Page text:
Tyre road wear particles (TRWP) have been suggested as one of the primary, yet understudied, sources of microplastic to the environment. Further concern arises from chemical additives incorporated into the tyre material, as they can leach into the surrounding environment and have demonstrated links to aquatic toxicity. These chemicals include the vulcaniser hexa(methoxymethyl) melamine (HMMM)1,2 and 6PPD-quinone, a derivative of the antioxidant 6PPD3. The current study investigated inputs and co-occurrence of TRWP and tyre additive chemicals in an Australian urban water cycle during severe storm events in 2020. Grab samples were taken from a creek in Brisbane, QLD, which has direct traffic inputs from two major artery roads through the city. Samples were filtered to remove particles > 0.7 µm and the residue analysed with Pyrolysis GC-MS for markers of TRWP including synthetic and natural rubber. The filtrate was then extracted with solid phase extraction and analysed with LC-MSMS for a range of tyre related chemicals (n=16), including the new chemical of concern 6PPD-Quinone (standard obtained from the University of California4). Further, complementary non-target analysis was conducted with LC-QToF.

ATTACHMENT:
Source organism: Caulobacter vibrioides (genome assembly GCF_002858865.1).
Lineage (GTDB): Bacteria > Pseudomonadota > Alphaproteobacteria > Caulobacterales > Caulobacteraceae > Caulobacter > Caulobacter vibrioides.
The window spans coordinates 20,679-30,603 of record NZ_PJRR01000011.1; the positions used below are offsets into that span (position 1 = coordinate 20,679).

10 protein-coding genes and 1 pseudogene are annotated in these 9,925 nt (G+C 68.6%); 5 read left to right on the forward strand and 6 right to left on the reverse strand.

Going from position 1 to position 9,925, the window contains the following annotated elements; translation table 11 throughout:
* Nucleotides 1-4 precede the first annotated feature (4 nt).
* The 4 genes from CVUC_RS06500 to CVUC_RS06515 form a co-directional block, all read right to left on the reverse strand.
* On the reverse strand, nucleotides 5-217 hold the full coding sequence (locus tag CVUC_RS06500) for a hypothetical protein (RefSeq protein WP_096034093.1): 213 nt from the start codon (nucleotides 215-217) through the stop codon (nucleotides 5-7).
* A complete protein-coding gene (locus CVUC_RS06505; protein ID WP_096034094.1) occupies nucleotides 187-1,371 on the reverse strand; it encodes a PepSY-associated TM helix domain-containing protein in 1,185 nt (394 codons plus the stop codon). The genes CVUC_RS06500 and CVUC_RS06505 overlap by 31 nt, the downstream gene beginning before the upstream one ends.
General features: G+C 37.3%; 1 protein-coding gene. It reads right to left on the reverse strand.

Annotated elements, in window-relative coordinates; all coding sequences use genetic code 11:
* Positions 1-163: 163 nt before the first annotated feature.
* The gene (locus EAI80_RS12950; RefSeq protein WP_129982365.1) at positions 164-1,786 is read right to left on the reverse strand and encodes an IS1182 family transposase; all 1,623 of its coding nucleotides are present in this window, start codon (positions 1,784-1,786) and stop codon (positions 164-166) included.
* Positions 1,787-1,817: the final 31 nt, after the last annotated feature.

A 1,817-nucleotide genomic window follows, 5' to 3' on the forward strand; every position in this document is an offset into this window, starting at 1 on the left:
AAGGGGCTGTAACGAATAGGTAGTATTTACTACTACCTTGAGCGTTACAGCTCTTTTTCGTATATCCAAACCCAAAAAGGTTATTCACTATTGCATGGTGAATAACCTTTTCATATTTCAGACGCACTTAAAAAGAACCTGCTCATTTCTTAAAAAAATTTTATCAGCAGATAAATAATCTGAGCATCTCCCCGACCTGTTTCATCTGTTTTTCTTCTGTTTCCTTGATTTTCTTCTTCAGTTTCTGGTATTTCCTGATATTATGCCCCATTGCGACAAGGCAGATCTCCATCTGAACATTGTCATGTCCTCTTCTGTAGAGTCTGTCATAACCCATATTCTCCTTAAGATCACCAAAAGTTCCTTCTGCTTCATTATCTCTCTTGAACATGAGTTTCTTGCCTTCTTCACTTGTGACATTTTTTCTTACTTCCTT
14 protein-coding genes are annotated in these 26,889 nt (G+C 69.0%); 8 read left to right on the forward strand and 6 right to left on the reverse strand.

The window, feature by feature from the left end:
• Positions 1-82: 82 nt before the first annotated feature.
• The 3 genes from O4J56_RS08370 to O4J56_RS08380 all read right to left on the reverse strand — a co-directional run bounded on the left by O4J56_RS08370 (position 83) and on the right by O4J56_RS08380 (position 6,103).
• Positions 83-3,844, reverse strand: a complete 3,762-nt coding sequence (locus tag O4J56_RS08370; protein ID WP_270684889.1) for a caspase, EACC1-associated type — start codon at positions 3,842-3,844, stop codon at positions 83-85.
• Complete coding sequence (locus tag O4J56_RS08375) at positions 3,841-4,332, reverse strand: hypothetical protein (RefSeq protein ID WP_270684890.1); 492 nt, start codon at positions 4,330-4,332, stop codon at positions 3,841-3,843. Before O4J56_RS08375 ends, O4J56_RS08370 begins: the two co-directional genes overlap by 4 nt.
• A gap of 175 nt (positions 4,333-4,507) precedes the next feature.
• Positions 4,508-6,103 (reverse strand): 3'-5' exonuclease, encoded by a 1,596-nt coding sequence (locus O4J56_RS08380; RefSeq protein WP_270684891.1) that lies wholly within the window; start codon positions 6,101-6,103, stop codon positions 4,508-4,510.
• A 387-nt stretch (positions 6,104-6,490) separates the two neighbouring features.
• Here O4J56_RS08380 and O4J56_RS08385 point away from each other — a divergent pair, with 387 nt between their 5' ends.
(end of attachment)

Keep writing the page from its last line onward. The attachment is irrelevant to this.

The urban hydrograph of storm water inputs to this urban water cycle were determined, with similar chemical profiles throughout each storm event, enabling a fingerprint of Brisbane traffic related chemical inputs to be established. Further, HMMM and 6PPD-Quinone were detected in all samples showing clear links to traffic related inputs, all be it at concentrations lower than those previously reported to have links with aquatic toxicity.